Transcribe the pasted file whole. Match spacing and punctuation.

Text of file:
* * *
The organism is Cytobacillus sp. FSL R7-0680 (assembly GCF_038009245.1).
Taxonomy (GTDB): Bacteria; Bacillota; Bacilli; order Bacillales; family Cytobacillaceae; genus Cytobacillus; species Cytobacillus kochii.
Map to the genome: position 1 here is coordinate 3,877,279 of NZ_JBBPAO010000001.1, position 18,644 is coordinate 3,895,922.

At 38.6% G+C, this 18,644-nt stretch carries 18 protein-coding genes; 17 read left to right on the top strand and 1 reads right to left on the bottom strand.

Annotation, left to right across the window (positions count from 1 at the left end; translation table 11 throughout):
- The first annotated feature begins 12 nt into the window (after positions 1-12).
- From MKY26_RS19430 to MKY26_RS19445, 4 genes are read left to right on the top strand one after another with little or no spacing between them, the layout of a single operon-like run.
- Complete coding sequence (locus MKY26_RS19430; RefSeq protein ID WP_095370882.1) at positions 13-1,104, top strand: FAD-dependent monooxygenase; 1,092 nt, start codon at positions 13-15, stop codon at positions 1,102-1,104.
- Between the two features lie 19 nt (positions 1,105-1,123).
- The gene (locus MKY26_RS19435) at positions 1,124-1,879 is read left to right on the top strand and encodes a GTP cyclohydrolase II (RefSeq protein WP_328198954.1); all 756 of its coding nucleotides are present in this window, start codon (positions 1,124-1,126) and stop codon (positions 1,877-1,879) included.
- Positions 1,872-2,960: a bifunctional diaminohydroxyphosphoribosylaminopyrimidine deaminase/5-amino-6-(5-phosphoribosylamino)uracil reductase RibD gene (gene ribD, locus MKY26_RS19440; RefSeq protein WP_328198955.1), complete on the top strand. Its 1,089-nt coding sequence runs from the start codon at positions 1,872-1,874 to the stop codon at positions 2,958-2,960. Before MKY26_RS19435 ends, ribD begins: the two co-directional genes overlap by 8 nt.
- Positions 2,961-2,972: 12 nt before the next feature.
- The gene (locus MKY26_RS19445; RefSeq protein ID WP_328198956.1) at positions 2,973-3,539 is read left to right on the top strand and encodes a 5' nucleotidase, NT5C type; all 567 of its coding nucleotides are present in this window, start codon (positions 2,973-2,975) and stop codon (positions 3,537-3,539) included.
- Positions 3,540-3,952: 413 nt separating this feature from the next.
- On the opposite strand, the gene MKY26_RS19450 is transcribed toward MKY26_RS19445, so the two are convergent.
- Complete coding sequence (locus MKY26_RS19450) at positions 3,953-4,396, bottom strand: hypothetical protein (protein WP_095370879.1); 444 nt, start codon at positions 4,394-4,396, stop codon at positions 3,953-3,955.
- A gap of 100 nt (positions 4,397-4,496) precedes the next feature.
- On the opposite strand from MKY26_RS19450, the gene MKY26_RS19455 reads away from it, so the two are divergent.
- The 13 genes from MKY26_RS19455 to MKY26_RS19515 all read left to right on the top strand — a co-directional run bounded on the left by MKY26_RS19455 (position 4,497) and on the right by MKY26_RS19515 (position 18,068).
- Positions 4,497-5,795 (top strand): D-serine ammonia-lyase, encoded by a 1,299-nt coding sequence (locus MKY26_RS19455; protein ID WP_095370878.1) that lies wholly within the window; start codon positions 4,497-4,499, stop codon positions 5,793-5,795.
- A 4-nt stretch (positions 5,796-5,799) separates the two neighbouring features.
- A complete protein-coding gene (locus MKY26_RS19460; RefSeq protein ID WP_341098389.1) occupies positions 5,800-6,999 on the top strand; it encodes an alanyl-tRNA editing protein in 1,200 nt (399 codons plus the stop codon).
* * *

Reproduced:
The organism is Cytobacillus sp. FSL R7-0680 (assembly GCF_038009245.1).
Taxonomy (GTDB): Bacteria; Bacillota; Bacilli; order Bacillales; family Cytobacillaceae; genus Cytobacillus; species Cytobacillus kochii.
Map to the genome: position 1 here is coordinate 3,877,279 of NZ_JBBPAO010000001.1, position 18,644 is coordinate 3,895,922.

At 38.6% G+C, this 18,644-nt stretch carries 18 protein-coding genes; 17 read left to right on the top strand and 1 reads right to left on the bottom strand.

Annotation, left to right across the window (positions count from 1 at the left end; translation table 11 throughout):
- The first annotated feature begins 12 nt into the window (after positions 1-12).
- From MKY26_RS19430 to MKY26_RS19445, 4 genes are read left to right on the top strand one after another with little or no spacing between them, the layout of a single operon-like run.
- Complete coding sequence (locus MKY26_RS19430; RefSeq protein ID WP_095370882.1) at positions 13-1,104, top strand: FAD-dependent monooxygenase; 1,092 nt, start codon at positions 13-15, stop codon at positions 1,102-1,104.
- Between the two features lie 19 nt (positions 1,105-1,123).
- The gene (locus MKY26_RS19435) at positions 1,124-1,879 is read left to right on the top strand and encodes a GTP cyclohydrolase II (RefSeq protein WP_328198954.1); all 756 of its coding nucleotides are present in this window, start codon (positions 1,124-1,126) and stop codon (positions 1,877-1,879) included.
- Positions 1,872-2,960: a bifunctional diaminohydroxyphosphoribosylaminopyrimidine deaminase/5-amino-6-(5-phosphoribosylamino)uracil reductase RibD gene (gene ribD, locus MKY26_RS19440; RefSeq protein WP_328198955.1), complete on the top strand. Its 1,089-nt coding sequence runs from the start codon at positions 1,872-1,874 to the stop codon at positions 2,958-2,960. Before MKY26_RS19435 ends, ribD begins: the two co-directional genes overlap by 8 nt.
- Positions 2,961-2,972: 12 nt before the next feature.
- The gene (locus MKY26_RS19445; RefSeq protein ID WP_328198956.1) at positions 2,973-3,539 is read left to right on the top strand and encodes a 5' nucleotidase, NT5C type; all 567 of its coding nucleotides are present in this window, start codon (positions 2,973-2,975) and stop codon (positions 3,537-3,539) included.
- Positions 3,540-3,952: 413 nt separating this feature from the next.
- On the opposite strand, the gene MKY26_RS19450 is transcribed toward MKY26_RS19445, so the two are convergent.
- Complete coding sequence (locus MKY26_RS19450) at positions 3,953-4,396, bottom strand: hypothetical protein (protein WP_095370879.1); 444 nt, start codon at positions 4,394-4,396, stop codon at positions 3,953-3,955.
- A gap of 100 nt (positions 4,397-4,496) precedes the next feature.
- On the opposite strand from MKY26_RS19450, the gene MKY26_RS19455 reads away from it, so the two are divergent.
- The 13 genes from MKY26_RS19455 to MKY26_RS19515 all read left to right on the top strand — a co-directional run bounded on the left by MKY26_RS19455 (position 4,497) and on the right by MKY26_RS19515 (position 18,068).
- Positions 4,497-5,795 (top strand): D-serine ammonia-lyase, encoded by a 1,299-nt coding sequence (locus MKY26_RS19455; protein ID WP_095370878.1) that lies wholly within the window; start codon positions 4,497-4,499, stop codon positions 5,793-5,795.
- A 4-nt stretch (positions 5,796-5,799) separates the two neighbouring features.
- A complete protein-coding gene (locus MKY26_RS19460; RefSeq protein ID WP_341098389.1) occupies positions 5,800-6,999 on the top strand; it encodes an alanyl-tRNA editing protein in 1,200 nt (399 codons plus the stop codon).